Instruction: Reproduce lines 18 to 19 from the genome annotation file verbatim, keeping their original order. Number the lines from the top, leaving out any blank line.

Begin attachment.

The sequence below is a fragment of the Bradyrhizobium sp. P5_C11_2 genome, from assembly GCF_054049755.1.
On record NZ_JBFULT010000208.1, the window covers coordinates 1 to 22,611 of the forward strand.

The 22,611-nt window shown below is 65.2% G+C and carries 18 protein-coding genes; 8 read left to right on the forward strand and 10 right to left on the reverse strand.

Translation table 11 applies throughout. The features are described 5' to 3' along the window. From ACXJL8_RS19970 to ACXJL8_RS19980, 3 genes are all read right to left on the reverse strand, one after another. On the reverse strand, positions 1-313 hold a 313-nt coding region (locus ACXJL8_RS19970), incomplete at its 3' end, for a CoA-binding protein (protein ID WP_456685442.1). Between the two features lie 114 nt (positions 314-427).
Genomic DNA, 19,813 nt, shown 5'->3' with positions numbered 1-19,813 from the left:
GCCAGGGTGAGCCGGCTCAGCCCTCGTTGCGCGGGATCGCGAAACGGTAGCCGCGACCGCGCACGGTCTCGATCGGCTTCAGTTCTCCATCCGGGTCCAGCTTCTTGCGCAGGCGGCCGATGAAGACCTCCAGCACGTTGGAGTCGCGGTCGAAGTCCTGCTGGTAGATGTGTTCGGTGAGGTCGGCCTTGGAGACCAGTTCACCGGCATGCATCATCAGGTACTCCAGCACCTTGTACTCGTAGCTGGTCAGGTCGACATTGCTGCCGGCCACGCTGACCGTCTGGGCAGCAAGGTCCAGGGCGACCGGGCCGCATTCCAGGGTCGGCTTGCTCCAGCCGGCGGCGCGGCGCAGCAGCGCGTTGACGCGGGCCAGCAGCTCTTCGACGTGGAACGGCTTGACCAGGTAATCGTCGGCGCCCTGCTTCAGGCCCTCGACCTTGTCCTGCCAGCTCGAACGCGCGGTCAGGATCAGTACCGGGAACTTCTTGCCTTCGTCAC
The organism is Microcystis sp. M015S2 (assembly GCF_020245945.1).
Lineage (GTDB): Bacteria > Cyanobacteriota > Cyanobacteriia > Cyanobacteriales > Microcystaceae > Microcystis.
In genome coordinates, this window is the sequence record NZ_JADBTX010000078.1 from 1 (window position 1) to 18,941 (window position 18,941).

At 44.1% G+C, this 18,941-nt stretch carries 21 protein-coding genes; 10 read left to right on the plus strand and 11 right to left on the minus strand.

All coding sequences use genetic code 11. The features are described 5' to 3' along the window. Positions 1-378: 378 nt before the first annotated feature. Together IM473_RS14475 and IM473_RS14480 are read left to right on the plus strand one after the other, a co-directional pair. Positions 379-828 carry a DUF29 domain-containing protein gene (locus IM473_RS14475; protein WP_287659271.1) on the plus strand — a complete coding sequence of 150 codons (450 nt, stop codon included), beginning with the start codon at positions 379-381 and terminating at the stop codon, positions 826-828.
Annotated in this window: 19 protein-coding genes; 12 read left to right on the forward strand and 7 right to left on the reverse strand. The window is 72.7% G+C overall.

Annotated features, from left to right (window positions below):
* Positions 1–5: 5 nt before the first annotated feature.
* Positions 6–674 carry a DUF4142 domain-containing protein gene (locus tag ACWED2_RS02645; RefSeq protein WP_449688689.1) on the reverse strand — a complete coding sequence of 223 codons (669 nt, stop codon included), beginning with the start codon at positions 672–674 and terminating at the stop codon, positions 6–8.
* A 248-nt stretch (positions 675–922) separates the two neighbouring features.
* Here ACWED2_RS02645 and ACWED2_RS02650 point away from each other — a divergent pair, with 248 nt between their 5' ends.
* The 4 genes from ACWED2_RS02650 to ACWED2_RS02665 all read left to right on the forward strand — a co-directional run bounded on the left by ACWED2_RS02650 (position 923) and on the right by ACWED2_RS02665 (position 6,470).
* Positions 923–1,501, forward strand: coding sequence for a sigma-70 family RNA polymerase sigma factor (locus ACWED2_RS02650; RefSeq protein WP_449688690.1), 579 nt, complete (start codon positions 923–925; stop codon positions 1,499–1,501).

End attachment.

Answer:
* The 4 genes from ACWED2_RS02650 to ACWED2_RS02665 all read left to right on the forward strand — a co-directional run bounded on the left by ACWED2_RS02650 (position 923) and on the right by ACWED2_RS02665 (position 6,470).
* Positions 923–1,501, forward strand: coding sequence for a sigma-70 family RNA polymerase sigma factor (locus ACWED2_RS02650; RefSeq protein WP_449688690.1), 579 nt, complete (start codon positions 923–925; stop codon positions 1,499–1,501).